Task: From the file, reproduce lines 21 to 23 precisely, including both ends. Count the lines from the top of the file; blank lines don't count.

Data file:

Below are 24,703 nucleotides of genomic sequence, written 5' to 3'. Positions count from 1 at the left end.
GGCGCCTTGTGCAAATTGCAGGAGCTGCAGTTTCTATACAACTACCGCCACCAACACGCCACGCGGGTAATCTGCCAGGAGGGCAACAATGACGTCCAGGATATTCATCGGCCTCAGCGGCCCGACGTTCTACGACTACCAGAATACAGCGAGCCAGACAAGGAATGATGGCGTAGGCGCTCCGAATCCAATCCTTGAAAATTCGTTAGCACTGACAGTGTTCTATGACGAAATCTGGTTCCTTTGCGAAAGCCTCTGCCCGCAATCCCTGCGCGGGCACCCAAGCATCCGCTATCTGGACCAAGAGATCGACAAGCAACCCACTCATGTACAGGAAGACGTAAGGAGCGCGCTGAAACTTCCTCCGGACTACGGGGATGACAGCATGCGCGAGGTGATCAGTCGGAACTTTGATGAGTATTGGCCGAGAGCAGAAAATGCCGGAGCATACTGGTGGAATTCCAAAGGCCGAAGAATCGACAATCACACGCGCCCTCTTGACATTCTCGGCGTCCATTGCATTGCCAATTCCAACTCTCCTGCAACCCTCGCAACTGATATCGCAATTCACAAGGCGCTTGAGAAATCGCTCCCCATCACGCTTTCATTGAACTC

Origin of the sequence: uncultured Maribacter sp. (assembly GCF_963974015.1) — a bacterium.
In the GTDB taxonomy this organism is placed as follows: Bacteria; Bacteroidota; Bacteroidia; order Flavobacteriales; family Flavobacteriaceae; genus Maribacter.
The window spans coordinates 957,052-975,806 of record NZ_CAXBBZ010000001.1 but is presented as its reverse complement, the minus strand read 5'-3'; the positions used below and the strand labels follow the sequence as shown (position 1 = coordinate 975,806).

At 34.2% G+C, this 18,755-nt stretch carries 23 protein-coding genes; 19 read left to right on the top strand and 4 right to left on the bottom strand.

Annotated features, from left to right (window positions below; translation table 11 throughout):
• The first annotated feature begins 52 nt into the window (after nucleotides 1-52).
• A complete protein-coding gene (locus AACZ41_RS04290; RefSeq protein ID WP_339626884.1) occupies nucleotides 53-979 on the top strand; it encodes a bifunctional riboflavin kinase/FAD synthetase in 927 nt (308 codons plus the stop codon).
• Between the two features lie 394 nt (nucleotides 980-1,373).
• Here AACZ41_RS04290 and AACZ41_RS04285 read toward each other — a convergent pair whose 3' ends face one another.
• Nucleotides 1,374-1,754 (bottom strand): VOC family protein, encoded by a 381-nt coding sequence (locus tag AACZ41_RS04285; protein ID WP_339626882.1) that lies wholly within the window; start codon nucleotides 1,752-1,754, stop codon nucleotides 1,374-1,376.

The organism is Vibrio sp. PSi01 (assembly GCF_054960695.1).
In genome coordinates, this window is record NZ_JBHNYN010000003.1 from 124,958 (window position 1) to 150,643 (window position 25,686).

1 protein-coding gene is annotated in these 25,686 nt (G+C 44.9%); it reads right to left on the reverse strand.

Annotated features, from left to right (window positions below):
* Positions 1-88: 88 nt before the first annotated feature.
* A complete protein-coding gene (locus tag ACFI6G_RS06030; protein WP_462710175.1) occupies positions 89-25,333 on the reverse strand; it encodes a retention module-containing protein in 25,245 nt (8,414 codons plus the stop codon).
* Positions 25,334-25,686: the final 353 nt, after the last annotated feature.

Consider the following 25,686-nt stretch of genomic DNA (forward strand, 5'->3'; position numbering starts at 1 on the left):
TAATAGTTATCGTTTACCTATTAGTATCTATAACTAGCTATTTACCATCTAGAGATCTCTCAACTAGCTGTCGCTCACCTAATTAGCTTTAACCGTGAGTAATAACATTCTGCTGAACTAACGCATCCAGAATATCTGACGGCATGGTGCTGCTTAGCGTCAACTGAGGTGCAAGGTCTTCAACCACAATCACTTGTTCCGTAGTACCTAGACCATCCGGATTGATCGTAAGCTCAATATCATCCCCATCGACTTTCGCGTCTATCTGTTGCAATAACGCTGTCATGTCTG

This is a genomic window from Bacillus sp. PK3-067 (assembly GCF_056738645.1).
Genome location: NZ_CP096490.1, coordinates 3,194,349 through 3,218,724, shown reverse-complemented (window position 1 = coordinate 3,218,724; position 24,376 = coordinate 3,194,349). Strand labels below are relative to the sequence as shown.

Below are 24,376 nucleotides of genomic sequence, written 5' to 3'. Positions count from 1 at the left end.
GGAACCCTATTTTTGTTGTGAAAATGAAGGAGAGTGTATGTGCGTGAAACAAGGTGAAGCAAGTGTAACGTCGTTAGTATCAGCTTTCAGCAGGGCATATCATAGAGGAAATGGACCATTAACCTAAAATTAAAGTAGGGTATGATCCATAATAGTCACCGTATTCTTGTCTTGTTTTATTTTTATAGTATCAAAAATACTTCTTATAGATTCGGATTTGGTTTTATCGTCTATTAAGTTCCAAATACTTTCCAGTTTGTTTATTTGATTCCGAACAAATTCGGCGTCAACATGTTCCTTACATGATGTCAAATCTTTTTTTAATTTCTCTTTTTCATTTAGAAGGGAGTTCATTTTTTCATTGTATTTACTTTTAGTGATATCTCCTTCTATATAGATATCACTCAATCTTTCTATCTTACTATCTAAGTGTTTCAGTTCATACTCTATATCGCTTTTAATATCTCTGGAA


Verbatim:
TAATAGTTATCGTTTACCTATTAGTATCTATAACTAGCTATTTACCATCTAGAGATCTCTCAACTAGCTGTCGCTCACCTAATTAGCTTTAACCGTGAGTAATAACATTCTGCTGAACTAACGCATCCAGAATATCTGACGGCATGGTGCTGCTTAGCGTCAACTGAGGTGCAAGGTCTTCAACCACAATCACTTGTTCCGTAGTACCTAGACCATCCGGATTGATCGTAAGCTCAATATCATCCCCATCGACTTTCGCGTCTATCTGTTGCAATAACGCTGTCATGTCTG

This is a genomic window from Bacillus sp. PK3-067 (assembly GCF_056738645.1).
Genome location: NZ_CP096490.1, coordinates 3,194,349 through 3,218,724, shown reverse-complemented (window position 1 = coordinate 3,218,724; position 24,376 = coordinate 3,194,349). Strand labels below are relative to the sequence as shown.